Also, when most people had no servants, human or electronic, cleaning was simply too much work. And, perhaps most important, it wasn't expected.

Robert Speirs   ·  April 15, 2011 6:18 PM

A Farewell to Alms is right up your alley and in some places ahead of you. The author argues some selection for thrift and industry did take place in England over a period of centuries. But that's compatible with an argument that a welfare state removes and even reverses that pressure of selection.

Also I recommend The 10,000 Year Explosion. Their argument is selection didn't stop when farming started, it just shifted terms, to things like lactose tolerance and sociability. Moreover, a larger population means more opportunities for useful mutations to arise and spread. So we likely are adapted to agrarian and urban life, if only partially. And of course, even less so to fully modern life. But we aren't* truly cavemen or even hunter-gatherers in the old "evolution stopped at farming" sense.

*Or I could say aren't all truly hunter-gatherers, which is where it gets really un-PC.

Dave R.   ·  April 15, 2011 6:24 PM

many years ago my wife and I were finishing school + having a baby, allowing us to qualify for food stamps (in the middle of the 1980's oil bust). In the food stamp office there were 3 distinct groups - young people starting out, older people who just never made much money, and people who were pretty much nuts. The second group might have done better with better training or better health, but don't pretend you could do much with the last.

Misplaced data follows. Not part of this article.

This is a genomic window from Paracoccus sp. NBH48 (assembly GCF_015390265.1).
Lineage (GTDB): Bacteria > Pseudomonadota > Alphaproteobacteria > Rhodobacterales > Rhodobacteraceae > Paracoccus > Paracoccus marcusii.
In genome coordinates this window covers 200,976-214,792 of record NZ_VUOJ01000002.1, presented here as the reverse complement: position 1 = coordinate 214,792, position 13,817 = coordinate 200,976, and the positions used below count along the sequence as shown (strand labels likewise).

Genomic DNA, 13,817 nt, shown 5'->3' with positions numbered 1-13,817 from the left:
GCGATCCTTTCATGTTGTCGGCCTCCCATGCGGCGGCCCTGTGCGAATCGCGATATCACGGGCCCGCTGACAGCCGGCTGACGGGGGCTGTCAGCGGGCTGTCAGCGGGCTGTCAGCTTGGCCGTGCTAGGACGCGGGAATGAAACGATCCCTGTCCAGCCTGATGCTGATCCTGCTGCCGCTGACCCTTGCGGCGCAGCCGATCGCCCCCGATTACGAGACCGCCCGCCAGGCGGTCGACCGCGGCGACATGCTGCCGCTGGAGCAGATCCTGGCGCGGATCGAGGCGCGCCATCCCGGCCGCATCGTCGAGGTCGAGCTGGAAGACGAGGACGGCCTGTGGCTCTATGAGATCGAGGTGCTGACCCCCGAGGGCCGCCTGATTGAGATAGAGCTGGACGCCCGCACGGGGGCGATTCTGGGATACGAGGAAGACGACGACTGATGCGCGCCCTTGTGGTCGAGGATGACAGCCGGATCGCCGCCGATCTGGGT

bobmark   ·  April 15, 2011 6:25 PM

The most common occupation for women who worked in 1900 was domestic servant. Most middle class people had a servant or two until World War II. Between 1920 and 1945 they were black women. Often black men did household chores, like washing windows. It is very recent when women in homes could get along without servants if they could afford them and most middle class people could.

As far as striving for success beyond your neighbors, Americans are selected by immigration. Our ancestors were willing to leave everything behind to seek a better life. The two groups that are having the hardest time, blacks and Mexicans, either had no choice or had an ambiguous choice where they could come and go with little effort.

Michael Kennedy   ·  April 15, 2011 6:29 PM

During the Potato Famine, the Irish were exporting other foodstuffs to England. Only the potatoes were suffering, and the potato eaters. The English tried to help, once. They gave some Irishmen grain. But, being illiterate, they didn't know how to follow the food preparation instructions. The Irish ate the grain, it expanded in their bellies and killed many of them. The English didn't want to ruin the character of the Irish by teaching them to accept charity.

I don't mind supporting widows, and orphans, and those disabled and unable to work. I object to supporting people who refuse to work. I object to supporting those who have children out of wedlock, with no means of supporting those children.

Milwaukee   ·  April 15, 2011 6:32 PM

This is a song I've been singing for years. Of course nobody ever heard of me, so all I get is echoes.

The behaviors that trouble us today, in an industrial society, are the ones produced by the many millenia we lived as hunter-gatherer-scavengers. It's not just cleaning, or goofing off when you didn't badly need to work because that would use up energy you might need when you DID need to work. The whole attitude of the leftoids comes from the same source.

Regards,
Ric

Ric Locke   ·  April 15, 2011 6:35 PM

You are proposing a variant of 'the unreasonable man'.